NHTSA hands out $35 million fine to Forest River Inc.

By Tyson Fisher, Land Line staff writer | Tuesday, August 04, 2015

Just one week after handing Fiat Chrysler the administration’s largest fine to date, the National Highway Traffic Safety Administration has dished out another stiff penalty. Forest River Inc. will have to pay a civil penalty of $35 million for violations of the Safety Act.

Forest River Inc., located in Elkhart, Ind., is a large manufacturer of RVs, pontoons, cargo trailers, and other recreational vehicles. It’s parent organization is Berkshire Hathaway.

According to documents filed by the Office of Defects Investigation, the civil penalty consists of a cash penalty of $5 million and stipulated penalties. Forest River must retain an independent monitor for audits of compliance. Additionally, several performance obligations must be met, including an in-house consultant and remedies for past noncompliance.

If audits reveal failure to resolve issues outlined in the Consent Order, Forest River will have to pay portions of the stipulated civil penalties.

Opened last September and closed last Saturday, the ODI investigation found that Forest River violated the following Safety Act regulations:

  • Failed to submit accurate early warning reports.
  • Failed to file certain field communications or reports of Canadian safety campaigns.
  • Did not provide copies of notices, bulletins and other communications as required.
  • Failed to file certain quarterly recall reports in a timely manner.
  • Sent notices to dealers without required information.
  • Failed to submit communications to manufacturers, dealers, owners and purchasers directly related to a defect or noncompliance.
  • Failed to notify vehicle owners and dealers of defects and noncompliance.
  • Did not timely notify NHTSA of safety-related defects within five days.
  • Failed to conduct timely recalls for Recalls 15V-080 and 15V-156.
  • Failed to respond to NHTSA’s Oct. 2, 2014, Special Order by the deadline.


ODI documents reveal that Recall No. 15V-080 applied to 2014 Rockwood and Flagstaff recreational vehicles equipped with the Chill Chaser option. Excessive foam insulation and loose wiring could touch the Chill Chaser heating element, increasing the risk of a fire. Recall No. 15V-156 dealt with 20014 Palomino SolAire trailers. Affected vehicles were built without an exterior furnace vent. Exhaust fumes could be vented inside the trailer, and heat buildup could cause a fire.

In the Special Order mentioned in the above violations, NHTSA warned Forest River that failure to respond fully or truthfully could lead to a referral to the Department of Justice for civil actions. The Special Order informed Forest Rivers that it could be subject to penalties up to $7,000 per day, up to a maximum penalty of $35 million. Falsifying or withholding information can also lead to a criminal penalty of a fine and/or imprisonment of up to 15 years.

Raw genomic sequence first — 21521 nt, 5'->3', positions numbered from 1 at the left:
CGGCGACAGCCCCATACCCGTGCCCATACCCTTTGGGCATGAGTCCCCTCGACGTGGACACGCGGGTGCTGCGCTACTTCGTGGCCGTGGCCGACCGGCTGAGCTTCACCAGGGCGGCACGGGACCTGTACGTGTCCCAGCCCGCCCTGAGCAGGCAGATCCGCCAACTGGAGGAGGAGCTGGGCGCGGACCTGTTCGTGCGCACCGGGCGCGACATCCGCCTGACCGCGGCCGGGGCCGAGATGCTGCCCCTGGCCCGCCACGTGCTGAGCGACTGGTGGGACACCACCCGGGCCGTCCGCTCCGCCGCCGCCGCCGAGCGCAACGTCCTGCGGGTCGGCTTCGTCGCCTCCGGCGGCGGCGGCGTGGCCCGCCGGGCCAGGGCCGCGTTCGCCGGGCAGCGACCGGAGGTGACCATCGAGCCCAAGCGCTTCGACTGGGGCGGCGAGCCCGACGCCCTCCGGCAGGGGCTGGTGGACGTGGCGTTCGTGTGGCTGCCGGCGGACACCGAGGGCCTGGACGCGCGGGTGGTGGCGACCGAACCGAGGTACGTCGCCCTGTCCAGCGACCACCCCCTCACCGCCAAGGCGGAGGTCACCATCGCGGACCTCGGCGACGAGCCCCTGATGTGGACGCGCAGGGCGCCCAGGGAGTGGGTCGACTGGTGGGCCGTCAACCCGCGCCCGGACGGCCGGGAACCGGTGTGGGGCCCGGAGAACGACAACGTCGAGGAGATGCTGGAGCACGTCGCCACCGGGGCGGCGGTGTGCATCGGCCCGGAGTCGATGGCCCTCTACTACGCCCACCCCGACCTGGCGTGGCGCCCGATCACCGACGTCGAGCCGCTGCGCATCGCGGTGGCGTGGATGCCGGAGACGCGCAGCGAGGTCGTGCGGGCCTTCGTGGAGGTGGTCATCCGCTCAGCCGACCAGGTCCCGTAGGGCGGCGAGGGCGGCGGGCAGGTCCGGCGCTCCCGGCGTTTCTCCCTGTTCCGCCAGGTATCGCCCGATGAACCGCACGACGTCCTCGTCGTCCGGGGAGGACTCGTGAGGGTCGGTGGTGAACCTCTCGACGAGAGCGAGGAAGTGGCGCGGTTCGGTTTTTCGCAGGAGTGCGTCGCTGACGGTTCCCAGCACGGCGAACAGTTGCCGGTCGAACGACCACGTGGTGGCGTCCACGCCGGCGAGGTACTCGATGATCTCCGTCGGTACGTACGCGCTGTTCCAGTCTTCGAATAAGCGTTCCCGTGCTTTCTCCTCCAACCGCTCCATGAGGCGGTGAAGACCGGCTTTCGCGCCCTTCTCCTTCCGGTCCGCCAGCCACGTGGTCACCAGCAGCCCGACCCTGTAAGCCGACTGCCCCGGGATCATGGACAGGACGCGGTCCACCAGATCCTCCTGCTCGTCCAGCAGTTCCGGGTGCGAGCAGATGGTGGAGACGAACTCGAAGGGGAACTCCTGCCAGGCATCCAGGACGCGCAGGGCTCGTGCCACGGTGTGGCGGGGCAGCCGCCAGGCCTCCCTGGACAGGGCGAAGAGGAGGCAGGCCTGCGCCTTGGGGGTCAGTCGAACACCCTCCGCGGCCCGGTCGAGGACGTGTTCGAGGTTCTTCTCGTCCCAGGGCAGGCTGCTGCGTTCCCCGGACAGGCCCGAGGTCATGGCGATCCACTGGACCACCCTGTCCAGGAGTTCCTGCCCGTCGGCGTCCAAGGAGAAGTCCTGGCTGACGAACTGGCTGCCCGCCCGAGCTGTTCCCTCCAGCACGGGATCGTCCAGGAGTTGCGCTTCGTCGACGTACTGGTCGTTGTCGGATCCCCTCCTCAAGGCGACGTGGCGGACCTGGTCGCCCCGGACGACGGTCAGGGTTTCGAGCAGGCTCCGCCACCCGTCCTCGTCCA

In what appears to be an attempt to clean house, NHTSA punished Fiat Chrysler last week with a $105 million civil penalty for a series of safety recalls that affected more than 11 million vehicles. It is the largest NHTSA fine, with the previous record being held by Honda in January for a $70 million, twice what Forest Rivers is currently facing.

NHTSA has been under a lot of scrutiny this year. Just over a week ago, two senators introduced a bill addressing the vulnerability of software in newer vehicles. Dubbed the SPY Car Act, the bill calls for NHTSA to regulate and enforce new rules that will keep vehicles safe from hackers. The very next day, Chrysler announced that more than 1 million vehicles will be recalled due to vulnerable software.

In late June, an Office on Inspector General audit reports blasted NHTSA for being insufficient in its defect investigations due to a lack of detailed guidance. The audit was a reaction to a massive GM recall that affected nearly 9 million vehicles.

In early June, NHTSA established new safety teams after a separate report was released in response to the GM recall. Titled “NHTSA’s Path Forward” and “Workforce Assessment: The Future of NHTSA’s Defects Investigations,” the two internal reports addressed many concerns raised by the GM recall.

Related stories:
Fiat Chrysler receives harshest penalty on record by NHTSA
More than one million Chrysler vehicles recalled over vulnerable software
Audit report blisters NHTSA for 'insufficient' defect investigations
New NHTSA safety teams established after two internal reports released

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